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  • Writing Lovers: Reading Canadian Love Poetry by Women
  • Triny Finlay (bio)
Méira Cook. Writing Lovers: Reading Canadian Love Poetry by Women McGill-Queen’s University Press. xiv, 258. $75.00

At the heart of Méira Cook's newest book, Writing Lovers, is a quest to express the inexpressible: love. But how does one write 'a detached and lucid account of a subject that ... demands a passionate response?' Cook describes love, or love in writing, as an event that 'exceeds all categories of expression and signification while at the same time attempting – ceaselessly, repeatedly, ardently – to articulate itself.' In each chapter, then, Cook tests the limits of the language of love, exploring its possibilities in the writing of seven diverse Canadian women poets.

Cook focuses on metaphor as the central figure in writings about love. And the shock of metaphor, as it is used in 'breaching borders, conflating images, yoking opposites,' is key to Cook's own methodology; she, too, breaches borders and yokes together disparate entities. One of the book's greatest strengths is its sharp and creative connection of seemingly unrelated writers and their texts. The authors were chosen, Cook states, because of her 'having fallen in love with their work.' Which could, of course, cause some major critical shortcomings. Yet Cook assiduously addresses and contests these possible shortcomings in her opening chapter, which sets up the theoretical framework for the book. Drawing from sundry critical perspectives on the language of love, Cook situates her project first in the work of such varied Canadian writer-critics as Rosemary Sullivan, Anne Carson, and Steve McCaffery. Then, in a somewhat ahistorical discussion of work by Barthes, Derrida, Kristeva, and Lacan, Cook highlights the failures of language in each of their texts. However, Cook's claim to an anti-thematic approach is not entirely persuasive, as her choice of texts – critical, theoretical, and literary – relies upon the writers' fundamental engagement with 'amorous discourse' and, consequently, [End Page 607] their treatment of the theme of love. Hence, Cook's study can be read as a post-poststructuralist feminist reading of love poetry by Canadian women that is paradoxically fuelled by a romantic sensibility.

Of particular interest in Writing Lovers are Cook's chapters on Elizabeth Smart's ornate prose poem By Grand Central Station I Sat Down and Wept and Cree writer Louise Bernice Halfe's Governor-General-nominated long poem Blue Marrow. Each of these two chapters lucidly captures the metaphorical impulse of Cook's central argument, with a close and careful reading of the work in question. Cook's discussion of Kristeva's notion of abject desire, for instance, explores Smart's text from a fresh and compelling angle that counters the many obsessively autobiographical studies of By Grand Central Station. Likewise, Cook's analysis of Blue Marrow is a particularly absorbing exploration of love's breath in the face of cultural colonialism, grappling with the politics of translation, transliteration, and cross-cultural communication. (Interestingly, this chapter is itself inadvertently marginalized; Halfe's name – perhaps the least recognizable of the poets discussed – is in fact excluded from the list of poets on the jacket copy.) On a negative note, Cook's reading of Dionne Brand's poetry does occasionally display the trappings that Cook overtly seeks to avoid: that is, a privileging of Brand's socio-political imperative, particularly in the use of Brand's own critical writings to position the poems. But the book's overall insistence on a fervently creative and, above all, exigent study of love's expression trumps these minor concerns.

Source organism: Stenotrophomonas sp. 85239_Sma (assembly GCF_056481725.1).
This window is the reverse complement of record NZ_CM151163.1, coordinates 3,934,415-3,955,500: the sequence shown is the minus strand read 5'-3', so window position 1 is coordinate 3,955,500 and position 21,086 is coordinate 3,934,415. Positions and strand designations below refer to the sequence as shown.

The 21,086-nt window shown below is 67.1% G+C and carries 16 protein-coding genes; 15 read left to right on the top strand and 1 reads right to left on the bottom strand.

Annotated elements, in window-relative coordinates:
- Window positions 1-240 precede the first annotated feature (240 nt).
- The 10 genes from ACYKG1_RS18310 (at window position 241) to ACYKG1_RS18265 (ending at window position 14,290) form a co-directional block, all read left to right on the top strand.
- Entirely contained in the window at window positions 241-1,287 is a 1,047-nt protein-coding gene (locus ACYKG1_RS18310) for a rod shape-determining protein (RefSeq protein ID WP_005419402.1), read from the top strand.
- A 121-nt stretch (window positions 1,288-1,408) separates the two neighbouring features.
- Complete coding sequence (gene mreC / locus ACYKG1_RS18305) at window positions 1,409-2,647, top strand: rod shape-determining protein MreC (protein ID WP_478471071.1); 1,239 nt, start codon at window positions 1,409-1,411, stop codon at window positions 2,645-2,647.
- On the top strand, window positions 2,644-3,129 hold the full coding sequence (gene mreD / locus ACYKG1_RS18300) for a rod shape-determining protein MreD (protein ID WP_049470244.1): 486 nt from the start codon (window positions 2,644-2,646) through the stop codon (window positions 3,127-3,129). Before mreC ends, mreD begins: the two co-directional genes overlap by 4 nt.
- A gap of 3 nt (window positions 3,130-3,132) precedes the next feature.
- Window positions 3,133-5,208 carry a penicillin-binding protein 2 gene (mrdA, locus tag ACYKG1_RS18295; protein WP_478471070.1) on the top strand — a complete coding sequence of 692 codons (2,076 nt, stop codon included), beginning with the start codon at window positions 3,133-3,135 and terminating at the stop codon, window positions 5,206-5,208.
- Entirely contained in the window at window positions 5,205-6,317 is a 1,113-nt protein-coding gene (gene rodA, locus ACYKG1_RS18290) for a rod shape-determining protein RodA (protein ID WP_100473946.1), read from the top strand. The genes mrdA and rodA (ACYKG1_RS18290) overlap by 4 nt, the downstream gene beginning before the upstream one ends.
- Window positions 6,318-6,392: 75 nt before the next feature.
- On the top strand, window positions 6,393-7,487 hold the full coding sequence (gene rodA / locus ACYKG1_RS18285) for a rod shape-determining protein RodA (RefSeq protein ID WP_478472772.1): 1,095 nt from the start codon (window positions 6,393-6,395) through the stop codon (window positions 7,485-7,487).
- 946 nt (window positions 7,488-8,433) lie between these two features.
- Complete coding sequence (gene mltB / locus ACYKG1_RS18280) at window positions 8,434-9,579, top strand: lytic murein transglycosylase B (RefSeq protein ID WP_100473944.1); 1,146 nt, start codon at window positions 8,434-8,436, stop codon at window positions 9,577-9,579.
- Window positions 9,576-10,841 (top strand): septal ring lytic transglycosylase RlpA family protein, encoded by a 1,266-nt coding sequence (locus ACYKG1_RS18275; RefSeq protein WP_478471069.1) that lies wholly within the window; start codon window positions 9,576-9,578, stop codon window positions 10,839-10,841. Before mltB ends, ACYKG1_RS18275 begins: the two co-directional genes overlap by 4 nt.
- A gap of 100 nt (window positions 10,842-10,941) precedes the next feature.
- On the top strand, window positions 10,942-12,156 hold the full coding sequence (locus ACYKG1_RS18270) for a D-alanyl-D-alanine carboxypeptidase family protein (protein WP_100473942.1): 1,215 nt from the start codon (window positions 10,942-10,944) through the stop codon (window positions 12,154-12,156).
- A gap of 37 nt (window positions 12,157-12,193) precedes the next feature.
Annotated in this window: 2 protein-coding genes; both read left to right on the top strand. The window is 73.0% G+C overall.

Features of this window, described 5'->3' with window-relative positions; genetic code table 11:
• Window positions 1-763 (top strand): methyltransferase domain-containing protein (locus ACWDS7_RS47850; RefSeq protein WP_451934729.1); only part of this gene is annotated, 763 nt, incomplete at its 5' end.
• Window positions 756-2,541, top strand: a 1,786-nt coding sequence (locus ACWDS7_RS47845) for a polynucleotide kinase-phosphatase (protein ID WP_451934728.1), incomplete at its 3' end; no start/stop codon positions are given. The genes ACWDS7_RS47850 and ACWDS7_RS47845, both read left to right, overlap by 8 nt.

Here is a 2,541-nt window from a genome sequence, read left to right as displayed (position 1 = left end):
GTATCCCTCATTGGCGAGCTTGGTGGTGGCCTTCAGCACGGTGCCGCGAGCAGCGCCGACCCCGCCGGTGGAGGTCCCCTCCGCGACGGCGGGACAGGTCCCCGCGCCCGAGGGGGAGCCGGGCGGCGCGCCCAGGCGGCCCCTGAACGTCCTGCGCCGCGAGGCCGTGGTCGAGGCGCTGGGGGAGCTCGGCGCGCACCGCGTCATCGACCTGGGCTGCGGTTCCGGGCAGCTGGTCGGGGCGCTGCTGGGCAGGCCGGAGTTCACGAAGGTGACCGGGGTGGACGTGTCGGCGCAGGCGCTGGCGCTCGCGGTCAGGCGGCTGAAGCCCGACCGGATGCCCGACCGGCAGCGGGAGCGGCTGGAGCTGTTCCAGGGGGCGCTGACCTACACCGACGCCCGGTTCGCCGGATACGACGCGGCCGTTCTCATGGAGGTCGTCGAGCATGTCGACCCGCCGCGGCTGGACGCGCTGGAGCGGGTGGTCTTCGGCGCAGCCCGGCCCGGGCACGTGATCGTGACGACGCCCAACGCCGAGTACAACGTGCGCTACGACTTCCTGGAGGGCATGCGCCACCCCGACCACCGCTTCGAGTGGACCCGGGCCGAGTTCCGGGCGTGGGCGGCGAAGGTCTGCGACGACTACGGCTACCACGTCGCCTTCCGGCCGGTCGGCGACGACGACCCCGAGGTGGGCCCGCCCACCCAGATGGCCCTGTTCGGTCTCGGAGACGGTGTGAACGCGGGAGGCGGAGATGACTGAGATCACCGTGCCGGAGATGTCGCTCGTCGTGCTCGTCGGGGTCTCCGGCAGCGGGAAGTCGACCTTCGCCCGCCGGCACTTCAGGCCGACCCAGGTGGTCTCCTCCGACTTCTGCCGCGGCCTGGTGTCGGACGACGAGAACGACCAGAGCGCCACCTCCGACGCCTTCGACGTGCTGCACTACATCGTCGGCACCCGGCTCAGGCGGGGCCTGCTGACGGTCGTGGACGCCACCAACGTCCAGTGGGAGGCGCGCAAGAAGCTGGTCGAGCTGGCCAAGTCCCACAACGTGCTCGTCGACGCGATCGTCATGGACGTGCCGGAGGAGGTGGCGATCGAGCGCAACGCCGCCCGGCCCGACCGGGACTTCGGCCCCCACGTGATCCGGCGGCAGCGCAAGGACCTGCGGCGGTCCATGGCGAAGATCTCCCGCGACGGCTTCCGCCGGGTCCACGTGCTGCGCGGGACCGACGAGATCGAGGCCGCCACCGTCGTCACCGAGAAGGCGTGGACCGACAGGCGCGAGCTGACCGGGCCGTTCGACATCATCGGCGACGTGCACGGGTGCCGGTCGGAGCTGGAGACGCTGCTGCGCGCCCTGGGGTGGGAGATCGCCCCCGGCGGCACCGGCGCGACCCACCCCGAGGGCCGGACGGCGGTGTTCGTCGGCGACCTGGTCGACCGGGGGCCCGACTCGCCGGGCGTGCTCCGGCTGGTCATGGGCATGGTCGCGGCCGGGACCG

And so Cook generates a series of 'achronological essais' in the most literal sense, for each chapter can be read as a discrete attempt to work through the book's main questions, without any expectation of a final or absolute judgment. In this sense, Writing Lovers is an admirable, enviable, project; Cook's passion for her subject engages the reader through an active voice that is both critical and creative, exploring why 'amorous discourse leaves neither narrator nor reader intact.'

Triny Finlay

Triny Finlay, Department of English, University of Toronto



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pp. 607-608
Launched on MUSE
Open Access
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